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Fukushima fallout sickens U.S. babies?

Children born in Pacific coastal states in 2011 may be at greatest risk.

By Anne Hurley Apr 4, 2013 1:51AM

It's already well known how devastating the March 2011 Fukushima nuclear reactor meltdown was for Japan -- dramatic spikes in radiation-related illnesses, an increase in likely cancer deaths over the next several years, and pollution which may never truly be cleaned up.

A new study suggests what many worldwide have feared -- that the devastation from the traveling radiation has in fact sickened infants in other countries, including babies born shortly after the incident in Hawaii, Alaska, Washington, Oregon, and California.

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The study, conducted by scientists with the Radiation and Public Health Project, found that babies born shortly after the incident were 28 percent more likely to suffer from congenital hypothyroidism than were children born in those states during the same period one year earlier. In the rest of the U.S., which received less radioactive fallout, the risks actually decreased slightly compared with the year before.

The explosions produced the radioisotope iodine-131, which floated east over the Pacific Ocean and landed through precipitation on West Coast states as well as other Pacific countries. The levels of that isotope were measured in levels hundreds of times greater than supposedly safe levels. Radioactive iodine accumulates in human thyroid glands, and,  in babies and fetuses, the radiation can stunt the growth and development of both the body and the brain. That condition is congenital hypothyroidism (which, luckily, is treatable when and if detected early).

Fukushima fallout appeared to affect all areas of the U.S., and was especially large in some, mostly in the western part of the nation, the study said. Even worse, other conditions affecting babies born in that time frame may have been caused or worsened by Fukushima, the researchers said.

"[State and federal] health departments will soon have [data] available for other 2010 and 2011 indicators of fetal/infant health, including fetal deaths, premature births, low weight births, neonatal deaths, infant deaths, and birth defects.”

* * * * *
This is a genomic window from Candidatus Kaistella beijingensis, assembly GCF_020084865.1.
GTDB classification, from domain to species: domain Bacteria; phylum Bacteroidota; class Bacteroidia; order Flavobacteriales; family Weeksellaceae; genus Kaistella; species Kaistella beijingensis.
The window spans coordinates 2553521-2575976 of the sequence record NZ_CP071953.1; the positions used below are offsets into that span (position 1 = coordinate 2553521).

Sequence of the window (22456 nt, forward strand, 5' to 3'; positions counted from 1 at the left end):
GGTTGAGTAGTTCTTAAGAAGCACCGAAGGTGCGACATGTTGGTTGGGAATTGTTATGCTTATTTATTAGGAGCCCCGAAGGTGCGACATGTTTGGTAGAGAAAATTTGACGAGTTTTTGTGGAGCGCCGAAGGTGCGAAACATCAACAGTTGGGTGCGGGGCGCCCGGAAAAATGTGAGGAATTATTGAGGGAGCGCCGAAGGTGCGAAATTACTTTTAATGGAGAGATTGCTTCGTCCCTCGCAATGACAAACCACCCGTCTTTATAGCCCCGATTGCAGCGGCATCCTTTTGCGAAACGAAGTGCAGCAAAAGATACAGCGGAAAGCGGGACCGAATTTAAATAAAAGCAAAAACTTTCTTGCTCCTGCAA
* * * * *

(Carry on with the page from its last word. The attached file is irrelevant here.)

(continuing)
Scary? You bet. But information is power. If you have a baby born in March or April 2011 and you live on the Pacific Coast of the U.S. (or other Pacific countries), ask your pediatrician to test your child for congenital hypothyroidism -- and anything else he or she believes could have been caused by radiation.

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436Comments
Apr 4, 2013 10:05PM
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So was anyone warned to take precautions, if not why?
Are the migratory fish we are consuming safe or not?
Where is the real news reporting in this country?
Apr 4, 2013 10:32PM
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Thanks for the warnings when it really mattered!  Scientists basically said the amount of radiation in the water was harmless back in March 2011.  Guess what? They were wrong again and now our babies have to pay the price.  Their present and future health care should be taken care of by the US and Japanese government. This is an absolute failure from both governments.  Makes me sick to my stomach
Apr 4, 2013 10:10PM
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I might have been nice to get this info before it got here.
Apr 4, 2013 10:31PM
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The U.S. state and federal shut down monitoring stations in California six months after the disaster right when radiation started to spike.  Why? 
Apr 4, 2013 10:31PM
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What about the food crops grown on the west coast?  Baby food???
Apr 4, 2013 10:17PM
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So why, then, is Japan still dumping radioactive water into the ocean? Guess they don't care that the rest of the globe shares that seawater too. :(
Apr 4, 2013 10:13PM
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and then you have countries like north korea and iran spouting of f their mouths about nuclear attack.. its just proves they are totally wreckless and irrisponsible whe n it comes to anything nuclear..  and personally i think every nation in th world should get serious about abolishing nuclear weapons and even nuclear energy off the face oft he earth... before its too late...japan should be a wake upcall for the world.
Apr 4, 2013 10:01PM
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I really don't think that many people took potassium iodide especially for the fact you said it was hard to find . I have it and have had it for a while but wouldn't have taken it if i were pregnant. I  would also like to see the data and the study myself ;but I won't poo-poo either side till I hear more. (added to the reply of the original post)
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